Victory in Nelson fight–Time to celebrate!

The fight against Nelson Properties is now over! For the past five weeks we have postered every week around Nelson’s properties warning potential renters about the company. We also began a tenants’ rights investigation at their buildings, delivered letters to the owner’s neighbors informing them that there was a slumlord in their midst, and held two small pickets in front of Nelson’s offices to warn potential tenants not to do business with them.

Last Thursday we found out that property management boss Lisza Darling’s reign of terror is over–she is no longer an employee of Nelson Properties. Then this Monday, June 21, Maria received her $500 deposit plus a letter agreeing that all issues from her tenancy (i.e. bogus bills) are now settled!

Let’s celebrate–come to High Point Park at 6 pm this Sunday (6/27/2010) for a victory potluck!

Tenant action beats money-grubbing banker

Megan and Alan’s old landlord wouldn’t return their $1300 deposit. A small claims court judge ordered the landlord to return the money, but she–a Wells Fargo loan officer and the owner of five properties–still refused to give it back. Megan and Alan, both low income workers, couldn’t afford to let her steal it. They joined SeaSol and prepared to fight for their money back.

On Monday April 5, Megan, Alan, and a small crowd of others marched into the lobby of the landlord’s office at Wells Fargo Home Loans. The receptionist called the landlord, saying “There’s a lot of people here to see you!”. When she came out, Megan and Alan presented their written demand: all the money they were owed, within a week. The landlord took it, then scurried out of the office, exclaiming, “This is my place of business!”

A week went by and no check arrived, so we started preparing for further action against the landlord. Then, just before our next action, she sent her former tenants a text message: the check was in the mail. A couple days later, the check arrived in their mailbox, and it cleared.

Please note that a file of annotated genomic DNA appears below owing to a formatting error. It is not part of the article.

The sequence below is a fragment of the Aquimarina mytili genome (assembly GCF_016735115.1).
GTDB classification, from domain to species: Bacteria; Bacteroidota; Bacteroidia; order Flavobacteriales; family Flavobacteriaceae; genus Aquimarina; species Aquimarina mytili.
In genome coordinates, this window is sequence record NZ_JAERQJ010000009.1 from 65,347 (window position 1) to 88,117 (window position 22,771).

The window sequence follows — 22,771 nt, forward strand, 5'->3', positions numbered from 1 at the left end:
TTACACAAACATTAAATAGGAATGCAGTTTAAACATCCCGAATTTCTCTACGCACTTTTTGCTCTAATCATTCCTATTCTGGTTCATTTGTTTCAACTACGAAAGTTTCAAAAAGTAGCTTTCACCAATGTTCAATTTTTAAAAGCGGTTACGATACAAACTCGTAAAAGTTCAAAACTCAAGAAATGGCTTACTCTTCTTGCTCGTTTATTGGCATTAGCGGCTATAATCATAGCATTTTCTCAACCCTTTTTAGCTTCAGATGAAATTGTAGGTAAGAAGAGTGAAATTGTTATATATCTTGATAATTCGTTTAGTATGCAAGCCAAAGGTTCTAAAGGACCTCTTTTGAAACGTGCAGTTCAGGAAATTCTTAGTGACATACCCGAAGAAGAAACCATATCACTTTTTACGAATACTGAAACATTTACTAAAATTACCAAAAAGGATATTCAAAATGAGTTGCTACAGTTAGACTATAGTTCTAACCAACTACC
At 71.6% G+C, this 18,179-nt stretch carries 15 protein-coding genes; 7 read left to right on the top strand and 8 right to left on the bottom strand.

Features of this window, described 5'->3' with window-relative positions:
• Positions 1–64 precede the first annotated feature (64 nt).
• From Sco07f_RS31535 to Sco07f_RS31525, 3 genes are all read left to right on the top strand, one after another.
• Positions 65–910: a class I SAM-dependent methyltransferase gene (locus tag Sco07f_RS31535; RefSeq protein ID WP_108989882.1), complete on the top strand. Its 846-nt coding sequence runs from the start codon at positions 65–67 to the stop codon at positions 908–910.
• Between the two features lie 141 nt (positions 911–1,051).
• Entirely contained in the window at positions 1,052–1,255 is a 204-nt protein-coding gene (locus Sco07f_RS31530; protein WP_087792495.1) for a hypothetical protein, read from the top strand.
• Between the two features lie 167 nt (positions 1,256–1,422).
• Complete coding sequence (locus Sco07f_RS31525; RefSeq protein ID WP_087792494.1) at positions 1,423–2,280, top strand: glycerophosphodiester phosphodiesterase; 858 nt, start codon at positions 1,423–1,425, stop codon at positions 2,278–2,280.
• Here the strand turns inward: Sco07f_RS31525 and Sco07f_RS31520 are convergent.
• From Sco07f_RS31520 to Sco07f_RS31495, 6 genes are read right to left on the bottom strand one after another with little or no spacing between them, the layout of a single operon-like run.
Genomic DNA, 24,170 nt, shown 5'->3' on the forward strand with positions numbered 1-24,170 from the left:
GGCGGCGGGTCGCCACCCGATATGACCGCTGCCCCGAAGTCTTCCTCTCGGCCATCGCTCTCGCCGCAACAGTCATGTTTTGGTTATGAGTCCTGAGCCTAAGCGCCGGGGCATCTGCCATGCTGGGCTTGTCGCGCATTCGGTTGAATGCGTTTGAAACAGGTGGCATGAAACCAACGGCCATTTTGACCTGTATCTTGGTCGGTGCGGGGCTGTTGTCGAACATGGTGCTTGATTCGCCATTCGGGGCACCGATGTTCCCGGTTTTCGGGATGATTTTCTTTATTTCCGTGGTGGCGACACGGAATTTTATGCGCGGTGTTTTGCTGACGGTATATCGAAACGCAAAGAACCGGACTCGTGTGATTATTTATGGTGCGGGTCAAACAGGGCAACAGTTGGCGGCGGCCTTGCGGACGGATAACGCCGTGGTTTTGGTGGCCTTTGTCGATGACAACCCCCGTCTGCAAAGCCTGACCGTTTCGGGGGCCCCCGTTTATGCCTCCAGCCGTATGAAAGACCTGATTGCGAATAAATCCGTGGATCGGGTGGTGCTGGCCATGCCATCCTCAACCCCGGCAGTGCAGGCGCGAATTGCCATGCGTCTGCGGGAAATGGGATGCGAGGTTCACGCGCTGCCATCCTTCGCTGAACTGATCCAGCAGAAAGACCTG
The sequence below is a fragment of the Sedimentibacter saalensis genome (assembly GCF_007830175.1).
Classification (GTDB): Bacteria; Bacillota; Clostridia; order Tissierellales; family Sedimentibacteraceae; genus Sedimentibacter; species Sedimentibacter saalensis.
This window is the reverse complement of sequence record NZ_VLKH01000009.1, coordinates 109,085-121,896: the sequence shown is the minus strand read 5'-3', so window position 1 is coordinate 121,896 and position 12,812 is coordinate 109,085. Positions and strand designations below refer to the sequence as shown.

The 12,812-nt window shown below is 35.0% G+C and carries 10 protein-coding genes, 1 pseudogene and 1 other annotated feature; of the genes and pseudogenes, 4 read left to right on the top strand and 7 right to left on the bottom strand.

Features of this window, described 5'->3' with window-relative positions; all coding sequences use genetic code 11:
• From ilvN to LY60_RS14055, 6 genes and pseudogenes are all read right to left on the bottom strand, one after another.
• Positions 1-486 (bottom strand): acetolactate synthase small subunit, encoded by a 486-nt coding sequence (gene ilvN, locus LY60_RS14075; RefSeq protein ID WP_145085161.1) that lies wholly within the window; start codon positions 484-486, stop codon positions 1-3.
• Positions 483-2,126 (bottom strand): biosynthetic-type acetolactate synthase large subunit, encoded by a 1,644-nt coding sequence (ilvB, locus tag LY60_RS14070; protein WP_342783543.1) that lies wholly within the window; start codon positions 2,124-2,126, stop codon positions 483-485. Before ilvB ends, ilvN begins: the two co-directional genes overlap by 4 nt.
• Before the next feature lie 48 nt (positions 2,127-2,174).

Thanks to everyone who helped Megan and Alan win this fight.

Victory! Solidarity stops slumlord retaliation

Here is the story of our latest fight, in John’s words:

How I faced down a vindictive landlord
by John Vogt

Loren Ruud was my landlord. The apartment had bedbugs in it. I tried to get rid of them, I bombed it three times, but I couldn’t get rid of them. It was an old apartment. The place wasn’t up to code.

It was terrible. I had to call a crisis hotline. I also had to call the housing authority, because the apartment had bedbugs, it had an unsecured door, and it had dry rot in the kitchen. And as soon as Ruud found out that I had called the city, he came up to my place on Thanksgiving with no notice, and threatened to evict me. He put a ten-day notice on my door.

The housing inspectors rescinded the ten-day notice, since Ruud was trying to retaliate against me. They decided that I should vacate by December 20th and the landlord should pay me $1,000. I vacated December 17th. I left the place clean and tidy.

Then Ruud decided to come after me for $1800 in “damages to the apartment”.

I called my friend Nohl, and he told me what he knew about Seattle Solidarity. He had gotten one of their flyers at the Martin Luther King Jr day march. I called Seasol, left a long message, and sent an email, and then I met with Kaleen, Lee and Ryan at Bedlam Coffee.

We delivered a demand letter to Ruud, saying: rescind the charges of $1800, don’t send it to collections, and “leave John alone.” We waited two weeks, and there was no response to the letter. Then we decided to poster the place. The posters said “Beware: do not rent from 9632 Aurora Ave N – environmental sickness, bedbugs, dry rot…”

The strategy was to let the people in the area know about the conditions in those apartments, and that the landlord steals deposits and rents out substandard housing.

On a Thursday, one week after postering in Loren Ruud’s neighborhood, where he lives, he called me and said “please stop what you’re doing. If you and Seattle Solidarity stop your actions against me, I will not send the $1800 to collections.” And we agreed. And that was it.

The corporations don’t want to pay out anything to workers, and the landlords don’t want to pay to maintain apartments, so they’re trying to pass all the costs onto their tenants. There’s a great need for Seattle Solidarity. In me, they now have a good volunteer.

About the author: I live in White Center, WA. I’m originally from Chicago. When I can, I drive trucks for a living and work in the wholesale industry. I was in Teamsters Local 174 for seven years.